The next step is to turn that into XML. To do this, we packaged up the Oracle routines, with some of our own to give us the code seen in Figure 9. We simply set up the query of the view, and then pass it to the XML_Cache_Maint package which will execute the query, turn it into XML, store it and return the Document_Id to us. This gives us the XML seen in Figure 2. The first bunch of parameters are used to tie into the document cache, defining the schema name and instance, adding a title and a description. Since we are providing this as a single document (no sub documents), there is no Doc_Code value. The next set of parameters are passed to Oracle and tell it how to label the XML. The gen_dtd tells it to include the DTD at the start of the document, and the last parameter tells the document cache to create a new schema if one does not already exist. This last argument is to help bootstrap the system into place and should not be needed for production file generations.

Generating XML from a Not So Simple SQL Query

The method of generating an XML document from a SQL query can handle a lot of basic XML generation needs, but at times, we need more complex documents. Consider the XML required to generate the /etc/group file (see Figure 11). The DTD for this (see Figure 10) is similar to that for /etc/passwd, but with the change that one of the elements (userlist) is in fact a subtype with multiple elements allowed.

As with the /etc/passwd example, the entire document is wrapped in a <etc_group> tag, and has a number of <group_entry> entries. The expected group fields (group name, group password, group id) as well as a <platform> attribute that we use to define the type of system for which this entry is intended. A group can have zero, one or more than one members in it. To handle these, we have the field <userlist> which will hold as many usernames (all tagged with <userlist_item> tags). You will note in the second entry for the group user, the user list entry is written as <userlist/>. This indicates an empty list.

<!DOCTYPE etc_group [
<!ELEMENT etc_group (group_entry)*>
<!ELEMENT group_entry (gname, gpasswd?,
              gid, platform?, userlist?)>
<!ATTLIST group_entry platform CDATA
<!ELEMENT gname (#PCDATA)>
<!ELEMENT gpasswd (#PCDATA)>
<!ELEMENT platform (#PCDATA)>
<!ELEMENT userlist (userlist_item)*>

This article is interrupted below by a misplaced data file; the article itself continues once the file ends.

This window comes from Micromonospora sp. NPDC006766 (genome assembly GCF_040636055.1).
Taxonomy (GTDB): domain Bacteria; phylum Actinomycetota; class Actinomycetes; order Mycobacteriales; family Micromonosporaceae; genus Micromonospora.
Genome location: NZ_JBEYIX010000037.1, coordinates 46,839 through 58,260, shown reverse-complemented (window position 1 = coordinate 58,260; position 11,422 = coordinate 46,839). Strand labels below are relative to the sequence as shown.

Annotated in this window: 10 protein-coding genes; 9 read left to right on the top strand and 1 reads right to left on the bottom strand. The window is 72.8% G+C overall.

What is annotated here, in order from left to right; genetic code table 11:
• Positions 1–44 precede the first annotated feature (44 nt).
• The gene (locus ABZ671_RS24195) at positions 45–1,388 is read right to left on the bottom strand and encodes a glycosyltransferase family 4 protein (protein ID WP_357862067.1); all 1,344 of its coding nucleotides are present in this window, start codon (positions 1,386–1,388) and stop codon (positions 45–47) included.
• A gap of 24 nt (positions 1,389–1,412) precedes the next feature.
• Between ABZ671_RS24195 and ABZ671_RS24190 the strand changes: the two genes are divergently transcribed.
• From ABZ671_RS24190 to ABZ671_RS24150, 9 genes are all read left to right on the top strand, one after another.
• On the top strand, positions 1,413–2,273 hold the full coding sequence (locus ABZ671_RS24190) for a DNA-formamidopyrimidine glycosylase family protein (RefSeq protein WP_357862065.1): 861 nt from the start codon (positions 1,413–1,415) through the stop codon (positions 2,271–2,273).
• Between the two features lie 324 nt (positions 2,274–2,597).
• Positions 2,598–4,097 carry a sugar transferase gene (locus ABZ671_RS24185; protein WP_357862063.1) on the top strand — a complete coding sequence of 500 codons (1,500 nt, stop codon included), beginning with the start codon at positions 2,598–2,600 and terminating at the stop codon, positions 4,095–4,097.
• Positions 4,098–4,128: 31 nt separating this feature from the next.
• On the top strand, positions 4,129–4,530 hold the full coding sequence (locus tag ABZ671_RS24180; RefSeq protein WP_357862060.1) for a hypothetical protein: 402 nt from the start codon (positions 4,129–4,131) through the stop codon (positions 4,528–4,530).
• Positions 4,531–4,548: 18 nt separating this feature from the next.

<!ELEMENT userlist_item (#PCDATA)>

Figure 10: DTD for /etc/group.

Query := 'Select username, unixuid, gid, gecos, homedir,'
      || '       shell, person_id, user_type, platform'
      || '  from XML_Etc_Passwd order by uid';
did := XML_Cache_Maint.Cache_Query(
        query => Query,
        Schema_name => 'etc_passwd',
        Schema_instance => 'General RCS',
        d_title => 'ETC Passwd',
        d_code => Null,
        d_desc => 'An XML version of the user base',
        row_tag => 'PW_Entry',
        row_set_tag => 'etc_passwd',
        row_id_attr_name => 'Platform',
        row_id_attr_value => 'PLATFORM',
        gen_dtd => True,
        create_schema => True);

Figure 9: Create and cache XML from a query.

   <group_entry platform="rs_aix">
   <group_entry platform="BASE">

Figure 11: XML Data for /etc/group.

Select Group_Name, Group_Passwd, Group_Id, group_index, nvl(platform,'BASE'),
       cast ( multiset ( select username
                           from group_members gm, logins l
                          where gm.group_index = g.group_index
                            and gm.login_id = l.login_id
                  ) as XML_Etc_Group_Userlist
         ) as userlist
  from groups g

Figure 12: XML_Etc_Group view definition.

To generate this data, we need to access data from three tables. The primary table is the groups table that holds the basic information about the group (aside from the membership). We then need to reference the group_members table to get the list of members for each group and finally the logins table to get the actual usernames. Fortunately, Oracle provides us with a way of doing that.

To do this, we first define a type XML_Etc_ Group_Userlist as a TABLE OF VARCHAR2(8). We then create an object view of the groups as shown in Figure 12. This creates a view of a complex object that includes a sub-query for each row. When the view is referenced, for each row (group), it obtains all of the members of that list, and converts those usernames. That entire list is returned as the single element userlist. When we pass a "SELECT * FROM XML_ETC_GROUP" query to Cache_Query routine, the XML in Figure 11 is generated.